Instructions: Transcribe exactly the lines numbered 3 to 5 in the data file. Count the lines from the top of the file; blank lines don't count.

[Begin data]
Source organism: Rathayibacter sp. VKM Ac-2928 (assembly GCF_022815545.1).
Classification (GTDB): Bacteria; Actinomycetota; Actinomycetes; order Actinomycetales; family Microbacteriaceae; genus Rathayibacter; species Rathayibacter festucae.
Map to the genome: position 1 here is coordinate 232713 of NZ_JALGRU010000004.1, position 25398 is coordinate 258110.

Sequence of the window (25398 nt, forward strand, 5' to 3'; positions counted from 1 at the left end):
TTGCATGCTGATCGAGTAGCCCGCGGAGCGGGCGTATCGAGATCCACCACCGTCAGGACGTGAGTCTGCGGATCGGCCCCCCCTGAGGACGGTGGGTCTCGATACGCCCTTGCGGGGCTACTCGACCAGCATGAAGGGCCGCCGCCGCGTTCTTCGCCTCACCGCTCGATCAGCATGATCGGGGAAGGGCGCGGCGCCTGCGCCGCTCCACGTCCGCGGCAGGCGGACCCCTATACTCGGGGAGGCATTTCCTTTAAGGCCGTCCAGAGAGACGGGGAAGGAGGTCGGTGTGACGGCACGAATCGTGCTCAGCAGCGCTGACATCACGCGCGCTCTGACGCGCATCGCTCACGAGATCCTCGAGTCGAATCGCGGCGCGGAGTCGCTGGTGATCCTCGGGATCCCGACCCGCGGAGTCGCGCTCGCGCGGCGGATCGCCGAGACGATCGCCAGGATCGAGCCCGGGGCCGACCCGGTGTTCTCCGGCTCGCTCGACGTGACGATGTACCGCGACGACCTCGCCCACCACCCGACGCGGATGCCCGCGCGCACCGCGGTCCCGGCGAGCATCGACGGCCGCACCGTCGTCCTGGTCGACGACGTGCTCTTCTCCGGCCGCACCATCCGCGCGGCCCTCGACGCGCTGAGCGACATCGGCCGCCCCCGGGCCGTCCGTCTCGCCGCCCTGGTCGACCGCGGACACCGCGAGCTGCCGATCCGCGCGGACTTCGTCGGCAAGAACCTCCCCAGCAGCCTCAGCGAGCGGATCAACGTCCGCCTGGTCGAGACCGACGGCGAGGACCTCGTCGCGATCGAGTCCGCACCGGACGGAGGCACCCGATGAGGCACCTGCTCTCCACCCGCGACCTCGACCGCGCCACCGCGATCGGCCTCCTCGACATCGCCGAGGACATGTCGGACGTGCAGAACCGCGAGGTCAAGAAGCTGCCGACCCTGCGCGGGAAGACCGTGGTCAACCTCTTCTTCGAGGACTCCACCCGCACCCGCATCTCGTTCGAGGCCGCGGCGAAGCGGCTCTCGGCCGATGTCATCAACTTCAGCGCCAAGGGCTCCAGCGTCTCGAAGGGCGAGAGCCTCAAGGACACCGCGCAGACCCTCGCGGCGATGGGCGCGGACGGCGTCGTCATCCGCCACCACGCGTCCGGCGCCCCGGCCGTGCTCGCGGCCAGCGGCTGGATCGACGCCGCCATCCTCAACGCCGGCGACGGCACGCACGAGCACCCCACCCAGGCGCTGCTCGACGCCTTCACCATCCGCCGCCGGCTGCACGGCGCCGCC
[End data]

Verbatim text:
Map to the genome: position 1 here is coordinate 232713 of NZ_JALGRU010000004.1, position 25398 is coordinate 258110.

Sequence of the window (25398 nt, forward strand, 5' to 3'; positions counted from 1 at the left end):
TTGCATGCTGATCGAGTAGCCCGCGGAGCGGGCGTATCGAGATCCACCACCGTCAGGACGTGAGTCTGCGGATCGGCCCCCCCTGAGGACGGTGGGTCTCGATACGCCCTTGCGGGGCTACTCGACCAGCATGAAGGGCCGCCGCCGCGTTCTTCGCCTCACCGCTCGATCAGCATGATCGGGGAAGGGCGCGGCGCCTGCGCCGCTCCACGTCCGCGGCAGGCGGACCCCTATACTCGGGGAGGCATTTCCTTTAAGGCCGTCCAGAGAGACGGGGAAGGAGGTCGGTGTGACGGCACGAATCGTGCTCAGCAGCGCTGACATCACGCGCGCTCTGACGCGCATCGCTCACGAGATCCTCGAGTCGAATCGCGGCGCGGAGTCGCTGGTGATCCTCGGGATCCCGACCCGCGGAGTCGCGCTCGCGCGGCGGATCGCCGAGACGATCGCCAGGATCGAGCCCGGGGCCGACCCGGTGTTCTCCGGCTCGCTCGACGTGACGATGTACCGCGACGACCTCGCCCACCACCCGACGCGGATGCCCGCGCGCACCGCGGTCCCGGCGAGCATCGACGGCCGCACCGTCGTCCTGGTCGACGACGTGCTCTTCTCCGGCCGCACCATCCGCGCGGCCCTCGACGCGCTGAGCGACATCGGCCGCCCCCGGGCCGTCCGTCTCGCCGCCCTGGTCGACCGCGGACACCGCGAGCTGCCGATCCGCGCGGACTTCGTCGGCAAGAACCTCCCCAGCAGCCTCAGCGAGCGGATCAACGTCCGCCTGGTCGAGACCGACGGCGAGGACCTCGTCGCGATCGAGTCCGCACCGGACGGAGGCACCCGATGAGGCACCTGCTCTCCACCCGCGACCTCGACCGCGCCACCGCGATCGGCCTCCTCGACATCGCCGAGGACATGTCGGACGTGCAGAACCGCGAGGTCAAGAAGCTGCCGACCCTGCGCGGGAAGACCGTGGTCAACCTCTTCTTCGAGGACTCCACCCGCACCCGCATCTCGTTCGAGGCCGCGGCGAAGCGGCTCTCGGCCGATGTCATCAACTTCAGCGCCAAGGGCTCCAGCGTCTCGAAGGGCGAGAGCCTCAAGGACACCGCGCAGACCCTCGCGGCGATGGGCGCGGACGGCGTCGTCATCCGCCACCACGCGTCCGGCGCCCCGGCCGTGCTCGCGGCCAGCGGCTGGATCGACGCCGCCATCCTCAACGCCGGCGACGGCACGCACGAGCACCCCACCCAGGCGCTGCTCGACGCCTTCACCATCCGCCGCCGGCTGCACGGCGCCGCC